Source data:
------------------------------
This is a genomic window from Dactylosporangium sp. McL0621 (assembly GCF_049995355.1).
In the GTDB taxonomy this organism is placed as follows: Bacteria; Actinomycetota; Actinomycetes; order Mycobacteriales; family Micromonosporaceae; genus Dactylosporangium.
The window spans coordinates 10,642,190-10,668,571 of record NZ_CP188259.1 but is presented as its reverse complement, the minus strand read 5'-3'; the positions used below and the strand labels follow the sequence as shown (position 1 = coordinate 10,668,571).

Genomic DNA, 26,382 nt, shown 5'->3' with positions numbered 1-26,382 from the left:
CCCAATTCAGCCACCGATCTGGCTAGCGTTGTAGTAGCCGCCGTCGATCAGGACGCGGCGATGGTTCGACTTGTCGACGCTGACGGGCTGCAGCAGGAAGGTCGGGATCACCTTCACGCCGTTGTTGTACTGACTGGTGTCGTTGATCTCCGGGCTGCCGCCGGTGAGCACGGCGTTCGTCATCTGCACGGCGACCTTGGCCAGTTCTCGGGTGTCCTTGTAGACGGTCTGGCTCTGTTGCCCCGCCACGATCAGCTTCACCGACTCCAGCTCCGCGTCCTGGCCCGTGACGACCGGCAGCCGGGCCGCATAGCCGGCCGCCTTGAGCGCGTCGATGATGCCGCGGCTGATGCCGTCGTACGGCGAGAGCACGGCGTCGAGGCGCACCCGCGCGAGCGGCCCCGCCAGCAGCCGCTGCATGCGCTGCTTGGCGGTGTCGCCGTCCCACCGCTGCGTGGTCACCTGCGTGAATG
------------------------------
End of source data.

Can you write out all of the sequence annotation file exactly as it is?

This is a genomic window from Dactylosporangium sp. McL0621 (assembly GCF_049995355.1).
In the GTDB taxonomy this organism is placed as follows: Bacteria; Actinomycetota; Actinomycetes; order Mycobacteriales; family Micromonosporaceae; genus Dactylosporangium.
The window spans coordinates 10,642,190-10,668,571 of record NZ_CP188259.1 but is presented as its reverse complement, the minus strand read 5'-3'; the positions used below and the strand labels follow the sequence as shown (position 1 = coordinate 10,668,571).

Genomic DNA, 26,382 nt, shown 5'->3' with positions numbered 1-26,382 from the left:
CCCAATTCAGCCACCGATCTGGCTAGCGTTGTAGTAGCCGCCGTCGATCAGGACGCGGCGATGGTTCGACTTGTCGACGCTGACGGGCTGCAGCAGGAAGGTCGGGATCACCTTCACGCCGTTGTTGTACTGACTGGTGTCGTTGATCTCCGGGCTGCCGCCGGTGAGCACGGCGTTCGTCATCTGCACGGCGACCTTGGCCAGTTCTCGGGTGTCCTTGTAGACGGTCTGGCTCTGTTGCCCCGCCACGATCAGCTTCACCGACTCCAGCTCCGCGTCCTGGCCCGTGACGACCGGCAGCCGGGCCGCATAGCCGGCCGCCTTGAGCGCGTCGATGATGCCGCGGCTGATGCCGTCGTACGGCGAGAGCACGGCGTCGAGGCGCACCCGCGCGAGCGGCCCCGCCAGCAGCCGCTGCATGCGCTGCTTGGCGGTGTCGCCGTCCCACCGCTGCGTGGTCACCTGCGTGAATG